PROUD, HONORED AND HUMBLED RECIPIENT OF THE PURPLE HYDRANT AWARD - 10/2007.

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        • #5
          COME-ON, relax, take your normal medical response protection and turn the package over. If it comes up positive, get your Cipro and it's done. No big deal!

          We have got to stop doing what these bastards want us to and that's change our way of life and walk on egg shells.

          If you're that worried, quit your job, cancel your mail and hide at home. If not, go to work and show the public you're not as scared as they are.

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          • #6
            If you're that worried, quit your job, cancel your mail and hide at home. If not, go to work and show the public you're not as scared as they are.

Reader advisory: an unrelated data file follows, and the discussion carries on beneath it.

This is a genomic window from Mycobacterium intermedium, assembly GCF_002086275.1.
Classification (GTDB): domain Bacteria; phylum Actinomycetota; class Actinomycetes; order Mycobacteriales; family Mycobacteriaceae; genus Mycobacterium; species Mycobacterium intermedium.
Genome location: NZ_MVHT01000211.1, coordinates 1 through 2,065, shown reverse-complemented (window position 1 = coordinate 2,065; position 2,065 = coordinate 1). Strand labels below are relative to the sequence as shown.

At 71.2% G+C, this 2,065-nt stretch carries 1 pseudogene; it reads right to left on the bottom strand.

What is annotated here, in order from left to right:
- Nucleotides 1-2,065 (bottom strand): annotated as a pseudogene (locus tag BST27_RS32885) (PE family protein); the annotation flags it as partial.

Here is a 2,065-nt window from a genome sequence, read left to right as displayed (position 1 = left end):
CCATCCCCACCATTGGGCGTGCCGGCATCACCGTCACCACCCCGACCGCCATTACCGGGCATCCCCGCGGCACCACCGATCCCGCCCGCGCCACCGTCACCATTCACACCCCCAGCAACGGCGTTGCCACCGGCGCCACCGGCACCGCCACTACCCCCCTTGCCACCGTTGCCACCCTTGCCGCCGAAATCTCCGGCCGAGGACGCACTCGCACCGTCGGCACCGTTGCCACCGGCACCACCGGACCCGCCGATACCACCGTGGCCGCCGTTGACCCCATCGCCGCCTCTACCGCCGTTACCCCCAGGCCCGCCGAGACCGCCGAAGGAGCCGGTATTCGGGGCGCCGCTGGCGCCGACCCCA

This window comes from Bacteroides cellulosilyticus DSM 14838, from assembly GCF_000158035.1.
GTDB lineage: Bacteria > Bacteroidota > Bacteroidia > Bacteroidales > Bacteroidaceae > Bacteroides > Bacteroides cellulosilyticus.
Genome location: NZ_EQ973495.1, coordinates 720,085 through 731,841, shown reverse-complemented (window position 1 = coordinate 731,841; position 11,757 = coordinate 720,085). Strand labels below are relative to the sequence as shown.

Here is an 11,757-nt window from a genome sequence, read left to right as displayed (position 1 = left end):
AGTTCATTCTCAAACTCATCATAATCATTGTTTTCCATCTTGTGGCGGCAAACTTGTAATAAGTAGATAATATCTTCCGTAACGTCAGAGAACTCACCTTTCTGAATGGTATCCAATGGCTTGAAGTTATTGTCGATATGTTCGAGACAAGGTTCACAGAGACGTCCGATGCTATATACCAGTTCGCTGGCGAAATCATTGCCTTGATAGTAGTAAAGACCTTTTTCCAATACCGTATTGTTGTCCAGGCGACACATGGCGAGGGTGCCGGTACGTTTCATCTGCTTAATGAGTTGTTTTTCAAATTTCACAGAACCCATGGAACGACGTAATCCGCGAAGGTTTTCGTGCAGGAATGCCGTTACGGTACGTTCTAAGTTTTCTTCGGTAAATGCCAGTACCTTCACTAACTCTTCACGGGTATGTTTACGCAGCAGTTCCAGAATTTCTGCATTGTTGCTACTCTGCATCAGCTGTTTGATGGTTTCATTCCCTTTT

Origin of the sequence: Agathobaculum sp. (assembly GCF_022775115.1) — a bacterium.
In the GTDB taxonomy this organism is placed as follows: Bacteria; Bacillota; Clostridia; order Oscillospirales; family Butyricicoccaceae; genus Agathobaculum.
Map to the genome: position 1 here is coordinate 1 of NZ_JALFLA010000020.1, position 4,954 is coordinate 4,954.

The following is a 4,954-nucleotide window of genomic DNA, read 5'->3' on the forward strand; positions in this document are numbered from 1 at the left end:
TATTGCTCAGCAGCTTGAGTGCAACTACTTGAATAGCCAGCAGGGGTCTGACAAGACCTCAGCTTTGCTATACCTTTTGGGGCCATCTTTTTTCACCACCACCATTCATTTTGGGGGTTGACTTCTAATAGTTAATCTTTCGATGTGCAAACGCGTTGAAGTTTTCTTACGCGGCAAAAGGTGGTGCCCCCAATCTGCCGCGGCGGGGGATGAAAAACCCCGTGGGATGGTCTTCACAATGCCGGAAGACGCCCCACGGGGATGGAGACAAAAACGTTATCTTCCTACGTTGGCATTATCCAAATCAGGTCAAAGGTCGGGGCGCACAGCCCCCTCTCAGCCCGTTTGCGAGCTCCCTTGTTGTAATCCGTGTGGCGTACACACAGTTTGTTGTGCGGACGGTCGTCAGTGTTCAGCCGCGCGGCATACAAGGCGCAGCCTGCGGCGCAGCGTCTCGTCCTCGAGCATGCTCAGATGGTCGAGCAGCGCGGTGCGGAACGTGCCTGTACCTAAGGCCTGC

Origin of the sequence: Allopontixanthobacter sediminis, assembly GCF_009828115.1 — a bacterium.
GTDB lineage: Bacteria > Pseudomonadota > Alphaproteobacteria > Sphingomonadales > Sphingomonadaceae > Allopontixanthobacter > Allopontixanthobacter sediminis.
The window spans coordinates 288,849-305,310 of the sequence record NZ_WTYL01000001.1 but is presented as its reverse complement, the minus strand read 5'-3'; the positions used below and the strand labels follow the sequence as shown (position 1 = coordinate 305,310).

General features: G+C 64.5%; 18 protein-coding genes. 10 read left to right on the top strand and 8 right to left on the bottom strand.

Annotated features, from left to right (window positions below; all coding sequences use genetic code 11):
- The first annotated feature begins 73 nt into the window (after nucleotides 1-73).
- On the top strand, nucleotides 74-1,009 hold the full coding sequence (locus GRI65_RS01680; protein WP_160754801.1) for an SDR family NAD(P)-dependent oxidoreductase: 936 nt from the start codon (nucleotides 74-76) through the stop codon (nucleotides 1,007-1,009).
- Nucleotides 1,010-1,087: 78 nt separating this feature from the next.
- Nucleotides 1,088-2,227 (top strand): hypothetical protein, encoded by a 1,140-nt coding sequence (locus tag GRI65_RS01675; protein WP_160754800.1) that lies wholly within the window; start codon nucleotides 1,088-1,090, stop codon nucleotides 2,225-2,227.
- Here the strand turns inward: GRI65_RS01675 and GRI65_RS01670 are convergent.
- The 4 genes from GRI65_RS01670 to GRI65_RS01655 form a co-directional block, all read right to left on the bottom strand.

E229lt. Maybe were your from it is normal for anthrax responses. But here on planet earth it is not something a civilized country like ours is used to. If you haven't noticed our job can cost us our lives ( which I understand and accept), but did you not realize that some of us have families. If you really think that charging into a situation without any regard to what might be going on, then fine with me when you bring home that anthrax virus to our 6month old daughter or your 80y/o grandmother who's immune system sucks. What did they ever do? You owe it to your family and friends to keep them safe to.

            I don't intend to make this post a bitch session. Just want to get information and protect my brothers.

            It really ****es me off sometimes when I see firefighters not "thinking". Maybe if they had used their brains there would still be firefighters here that were killed in the line of duty.